Ryan Edel will present "Rhetorical Realities: Native American Resistance to the Bering Strait Migration Theory and the Political Appropriation of Knowledge"
Abstract: In Red Earth, White Lies, Vine Deloria, Jr., actively challenges the Bering Strait migration theory on the grounds that it is not only insufficiently supported by scientific evidence, but that the theory itself has been used to label the Native American presence in the Western Hemisphere as mere immigration, hence devaluing Native American rights in relation to the later Euro-American colonists. The resulting dispute with scientists is emblematic of a larger cultural disconnect between scientists, nonscientists, and those who appropriate scientific data in order to promote political aims.
I argue that scientists' attempts to position themselves as apolitical has prevented them from resisting (and has at times caused them to actively participate in) the Euro-American misappropriation of scientific evidence to justify the oppression of Native Americans. As a result, Native Americans who would resist the imposed ethos of Euro-American colonization are forced to also to reject the logos of science.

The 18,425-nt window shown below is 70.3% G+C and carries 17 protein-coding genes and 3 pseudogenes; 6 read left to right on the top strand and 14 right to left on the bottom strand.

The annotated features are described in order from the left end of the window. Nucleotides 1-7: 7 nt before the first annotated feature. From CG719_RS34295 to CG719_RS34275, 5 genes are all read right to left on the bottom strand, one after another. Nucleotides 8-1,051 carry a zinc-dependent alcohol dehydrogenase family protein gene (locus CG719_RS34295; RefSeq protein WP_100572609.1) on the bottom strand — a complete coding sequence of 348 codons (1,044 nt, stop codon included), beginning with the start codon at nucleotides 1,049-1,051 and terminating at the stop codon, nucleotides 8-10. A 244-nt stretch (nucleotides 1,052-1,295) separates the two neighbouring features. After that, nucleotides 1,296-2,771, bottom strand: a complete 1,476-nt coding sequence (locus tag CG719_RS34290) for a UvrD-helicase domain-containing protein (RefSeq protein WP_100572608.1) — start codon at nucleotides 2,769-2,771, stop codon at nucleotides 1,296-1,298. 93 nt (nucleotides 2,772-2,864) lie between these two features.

My methodology involves extending Thomas Kuhn's conception of the scientific paradigm to Sharon Crowley's consideration of Christian fundamentalism in order to examine the rhetorical disconnect between scientists of the Francis Bacon tradition and strict followers of Native American and Judeo-Christian creation narratives. I will then discuss resistance to the Bering Strait theory as compared to the Christian-sponsored promotion of intelligent design.
Ryan Edel is a second-year Ph.D. student in creative writing and rhetoric at Illinois State University. In his creative works, he explores science fiction as a way to develop the ""coming-of-age"" story in a rapidly-changing society. His rhetorical focus is on examining the uses of political rhetoric to establish and reinforce common cultural realities.
Ryan is currently the Technology Coordinator for the ISU Writing Program, and his pedagogical goals include utilizing technology to increase and enhance student-to-teacher and student-to-student interactions outside the classroom.
Previously, he earned his MFA in creative writing from Johns Hopkins. He also served five years in the U.S. Army, including three years with the 82nd Airborne Division and a ten-month deployment to Afghanistan.